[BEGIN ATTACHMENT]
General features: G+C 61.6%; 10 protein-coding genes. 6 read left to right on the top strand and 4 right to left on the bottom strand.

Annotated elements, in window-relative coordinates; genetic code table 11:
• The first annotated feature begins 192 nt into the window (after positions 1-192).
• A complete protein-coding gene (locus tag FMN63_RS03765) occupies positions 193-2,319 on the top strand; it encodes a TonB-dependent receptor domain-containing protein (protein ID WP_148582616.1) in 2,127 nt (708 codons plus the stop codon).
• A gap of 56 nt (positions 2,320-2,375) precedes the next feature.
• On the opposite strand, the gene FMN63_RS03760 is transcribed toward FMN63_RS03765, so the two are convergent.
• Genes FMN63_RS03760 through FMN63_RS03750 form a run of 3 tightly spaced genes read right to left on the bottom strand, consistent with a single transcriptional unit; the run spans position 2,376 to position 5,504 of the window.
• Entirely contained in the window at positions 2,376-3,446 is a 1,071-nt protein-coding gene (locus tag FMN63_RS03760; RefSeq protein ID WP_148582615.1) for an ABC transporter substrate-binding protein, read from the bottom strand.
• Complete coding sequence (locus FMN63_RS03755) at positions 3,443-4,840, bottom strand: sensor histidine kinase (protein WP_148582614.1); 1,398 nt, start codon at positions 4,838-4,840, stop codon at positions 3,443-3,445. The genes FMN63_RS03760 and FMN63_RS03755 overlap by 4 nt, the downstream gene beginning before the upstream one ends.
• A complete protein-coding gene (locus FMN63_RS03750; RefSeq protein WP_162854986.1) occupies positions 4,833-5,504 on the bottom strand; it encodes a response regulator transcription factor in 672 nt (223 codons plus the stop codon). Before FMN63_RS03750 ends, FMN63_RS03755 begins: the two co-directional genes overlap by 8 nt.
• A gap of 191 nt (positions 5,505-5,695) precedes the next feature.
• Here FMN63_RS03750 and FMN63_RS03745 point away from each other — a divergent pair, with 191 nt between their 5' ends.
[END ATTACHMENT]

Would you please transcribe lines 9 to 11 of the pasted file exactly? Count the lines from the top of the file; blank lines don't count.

• Complete coding sequence (locus FMN63_RS03755) at positions 3,443-4,840, bottom strand: sensor histidine kinase (protein WP_148582614.1); 1,398 nt, start codon at positions 4,838-4,840, stop codon at positions 3,443-3,445. The genes FMN63_RS03760 and FMN63_RS03755 overlap by 4 nt, the downstream gene beginning before the upstream one ends.
• A complete protein-coding gene (locus FMN63_RS03750; RefSeq protein WP_162854986.1) occupies positions 4,833-5,504 on the bottom strand; it encodes a response regulator transcription factor in 672 nt (223 codons plus the stop codon). Before FMN63_RS03750 ends, FMN63_RS03755 begins: the two co-directional genes overlap by 8 nt.
• A gap of 191 nt (positions 5,505-5,695) precedes the next feature.